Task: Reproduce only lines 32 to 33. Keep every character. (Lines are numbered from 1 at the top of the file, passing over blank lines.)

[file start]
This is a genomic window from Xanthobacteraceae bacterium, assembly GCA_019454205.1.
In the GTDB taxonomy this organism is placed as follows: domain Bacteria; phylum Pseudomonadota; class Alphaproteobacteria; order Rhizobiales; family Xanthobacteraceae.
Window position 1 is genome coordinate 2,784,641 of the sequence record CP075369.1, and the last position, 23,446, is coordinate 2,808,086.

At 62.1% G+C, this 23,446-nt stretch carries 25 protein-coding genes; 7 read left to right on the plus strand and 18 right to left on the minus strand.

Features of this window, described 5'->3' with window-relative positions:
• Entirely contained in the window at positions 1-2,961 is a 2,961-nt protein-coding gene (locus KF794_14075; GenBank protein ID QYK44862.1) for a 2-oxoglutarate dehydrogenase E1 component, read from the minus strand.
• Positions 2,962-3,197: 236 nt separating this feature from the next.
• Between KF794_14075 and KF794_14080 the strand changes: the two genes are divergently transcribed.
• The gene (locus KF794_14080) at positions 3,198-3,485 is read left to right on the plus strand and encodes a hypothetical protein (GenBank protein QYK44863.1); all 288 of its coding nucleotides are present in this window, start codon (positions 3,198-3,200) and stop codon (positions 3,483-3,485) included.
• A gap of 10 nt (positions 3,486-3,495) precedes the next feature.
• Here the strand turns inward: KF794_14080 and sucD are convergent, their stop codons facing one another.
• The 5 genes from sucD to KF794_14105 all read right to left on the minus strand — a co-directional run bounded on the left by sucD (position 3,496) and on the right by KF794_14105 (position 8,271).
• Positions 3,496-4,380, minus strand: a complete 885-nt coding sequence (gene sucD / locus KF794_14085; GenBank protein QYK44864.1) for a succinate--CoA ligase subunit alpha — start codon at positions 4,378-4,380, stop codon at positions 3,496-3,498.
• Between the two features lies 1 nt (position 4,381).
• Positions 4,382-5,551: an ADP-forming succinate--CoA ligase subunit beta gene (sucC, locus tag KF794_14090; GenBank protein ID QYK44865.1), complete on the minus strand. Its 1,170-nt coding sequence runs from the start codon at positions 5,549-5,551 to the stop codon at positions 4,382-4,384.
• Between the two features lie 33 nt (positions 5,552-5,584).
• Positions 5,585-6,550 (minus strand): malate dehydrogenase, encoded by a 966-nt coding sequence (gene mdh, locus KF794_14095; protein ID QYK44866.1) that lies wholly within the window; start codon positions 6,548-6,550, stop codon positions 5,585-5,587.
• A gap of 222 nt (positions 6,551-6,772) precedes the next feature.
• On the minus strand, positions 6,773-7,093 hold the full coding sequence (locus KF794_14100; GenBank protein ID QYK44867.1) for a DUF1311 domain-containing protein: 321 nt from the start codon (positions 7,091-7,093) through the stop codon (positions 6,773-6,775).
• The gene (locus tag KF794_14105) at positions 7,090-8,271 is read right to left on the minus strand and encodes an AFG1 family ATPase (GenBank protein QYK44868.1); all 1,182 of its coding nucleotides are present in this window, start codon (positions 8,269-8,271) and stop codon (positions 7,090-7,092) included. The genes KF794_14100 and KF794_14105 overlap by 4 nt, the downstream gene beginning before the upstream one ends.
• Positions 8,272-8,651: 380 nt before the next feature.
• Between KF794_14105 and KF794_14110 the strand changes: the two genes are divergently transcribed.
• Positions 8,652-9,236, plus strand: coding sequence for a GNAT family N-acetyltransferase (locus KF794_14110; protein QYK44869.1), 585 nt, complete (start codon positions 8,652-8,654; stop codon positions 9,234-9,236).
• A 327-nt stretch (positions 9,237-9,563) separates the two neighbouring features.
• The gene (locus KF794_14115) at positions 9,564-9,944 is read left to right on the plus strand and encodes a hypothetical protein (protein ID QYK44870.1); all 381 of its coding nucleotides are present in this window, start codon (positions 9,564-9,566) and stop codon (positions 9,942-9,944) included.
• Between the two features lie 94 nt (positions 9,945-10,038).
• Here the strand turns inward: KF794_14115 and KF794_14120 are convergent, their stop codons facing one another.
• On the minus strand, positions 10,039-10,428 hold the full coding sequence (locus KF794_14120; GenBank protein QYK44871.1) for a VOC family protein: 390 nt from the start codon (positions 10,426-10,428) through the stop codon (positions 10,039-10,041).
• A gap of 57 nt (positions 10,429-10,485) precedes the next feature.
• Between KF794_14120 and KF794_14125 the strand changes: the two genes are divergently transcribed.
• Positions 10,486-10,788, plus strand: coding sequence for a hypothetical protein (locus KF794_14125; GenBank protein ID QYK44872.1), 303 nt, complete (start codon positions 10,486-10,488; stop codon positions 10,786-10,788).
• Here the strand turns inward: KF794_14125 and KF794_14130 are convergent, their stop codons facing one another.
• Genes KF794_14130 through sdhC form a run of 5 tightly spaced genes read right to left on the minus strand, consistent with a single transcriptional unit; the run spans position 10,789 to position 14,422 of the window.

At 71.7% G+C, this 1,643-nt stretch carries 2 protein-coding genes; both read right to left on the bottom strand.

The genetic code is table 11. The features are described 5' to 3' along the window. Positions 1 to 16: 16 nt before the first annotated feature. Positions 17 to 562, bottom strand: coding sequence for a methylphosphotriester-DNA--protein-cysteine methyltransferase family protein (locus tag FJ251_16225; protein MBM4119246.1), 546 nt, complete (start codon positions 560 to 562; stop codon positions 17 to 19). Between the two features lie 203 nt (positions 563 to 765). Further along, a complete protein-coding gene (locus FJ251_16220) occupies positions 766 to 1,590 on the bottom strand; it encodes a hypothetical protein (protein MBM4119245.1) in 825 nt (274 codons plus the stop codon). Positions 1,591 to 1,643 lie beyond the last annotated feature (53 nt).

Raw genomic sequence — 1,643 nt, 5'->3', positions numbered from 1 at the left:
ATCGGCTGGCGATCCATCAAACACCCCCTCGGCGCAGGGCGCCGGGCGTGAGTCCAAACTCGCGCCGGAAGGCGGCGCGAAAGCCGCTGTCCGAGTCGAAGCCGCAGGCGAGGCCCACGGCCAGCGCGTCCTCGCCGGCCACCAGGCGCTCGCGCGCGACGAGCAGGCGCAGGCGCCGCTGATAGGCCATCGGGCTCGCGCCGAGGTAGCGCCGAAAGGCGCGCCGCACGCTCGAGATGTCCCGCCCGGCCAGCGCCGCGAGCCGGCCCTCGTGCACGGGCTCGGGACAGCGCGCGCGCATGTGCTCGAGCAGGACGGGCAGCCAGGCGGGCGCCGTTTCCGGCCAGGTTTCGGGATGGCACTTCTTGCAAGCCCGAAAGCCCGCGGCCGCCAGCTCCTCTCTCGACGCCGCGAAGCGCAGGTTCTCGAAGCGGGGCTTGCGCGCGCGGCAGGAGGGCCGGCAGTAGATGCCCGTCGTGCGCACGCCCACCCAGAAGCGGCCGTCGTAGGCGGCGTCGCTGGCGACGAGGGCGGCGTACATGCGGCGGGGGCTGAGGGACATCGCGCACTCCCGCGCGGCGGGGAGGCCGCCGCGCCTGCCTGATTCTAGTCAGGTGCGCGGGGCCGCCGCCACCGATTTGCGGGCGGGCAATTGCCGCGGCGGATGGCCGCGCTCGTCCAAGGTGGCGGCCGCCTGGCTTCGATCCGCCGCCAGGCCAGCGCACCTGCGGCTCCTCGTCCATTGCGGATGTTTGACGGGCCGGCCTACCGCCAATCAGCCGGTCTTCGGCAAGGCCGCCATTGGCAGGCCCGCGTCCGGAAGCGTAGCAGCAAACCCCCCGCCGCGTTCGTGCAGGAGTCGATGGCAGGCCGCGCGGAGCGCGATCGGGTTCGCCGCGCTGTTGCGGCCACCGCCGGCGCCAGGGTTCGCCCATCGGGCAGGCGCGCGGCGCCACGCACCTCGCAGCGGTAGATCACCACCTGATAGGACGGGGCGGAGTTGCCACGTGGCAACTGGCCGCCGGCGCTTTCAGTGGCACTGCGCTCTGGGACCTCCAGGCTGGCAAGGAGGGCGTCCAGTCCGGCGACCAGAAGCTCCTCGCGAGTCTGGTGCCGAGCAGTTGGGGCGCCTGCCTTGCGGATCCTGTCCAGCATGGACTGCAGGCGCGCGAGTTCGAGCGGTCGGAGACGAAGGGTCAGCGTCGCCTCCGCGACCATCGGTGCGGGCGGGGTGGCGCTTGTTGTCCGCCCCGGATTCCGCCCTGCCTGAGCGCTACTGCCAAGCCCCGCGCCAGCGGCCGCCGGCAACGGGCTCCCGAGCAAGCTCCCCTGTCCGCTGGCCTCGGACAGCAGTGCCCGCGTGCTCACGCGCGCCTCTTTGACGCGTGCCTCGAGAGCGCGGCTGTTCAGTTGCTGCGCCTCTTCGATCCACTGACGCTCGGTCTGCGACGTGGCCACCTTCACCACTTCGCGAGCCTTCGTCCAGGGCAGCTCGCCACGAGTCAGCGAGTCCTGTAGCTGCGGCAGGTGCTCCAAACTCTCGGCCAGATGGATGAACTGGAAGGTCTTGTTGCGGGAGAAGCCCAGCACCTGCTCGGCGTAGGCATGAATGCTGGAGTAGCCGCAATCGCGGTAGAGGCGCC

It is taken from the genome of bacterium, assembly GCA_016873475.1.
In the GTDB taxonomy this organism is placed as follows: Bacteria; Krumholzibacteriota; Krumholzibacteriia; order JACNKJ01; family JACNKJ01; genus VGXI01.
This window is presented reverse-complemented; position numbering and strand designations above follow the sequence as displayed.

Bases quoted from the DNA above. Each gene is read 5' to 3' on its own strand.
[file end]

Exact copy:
• Here the strand turns inward: KF794_14125 and KF794_14130 are convergent, their stop codons facing one another.
• Genes KF794_14130 through sdhC form a run of 5 tightly spaced genes read right to left on the minus strand, consistent with a single transcriptional unit; the run spans position 10,789 to position 14,422 of the window.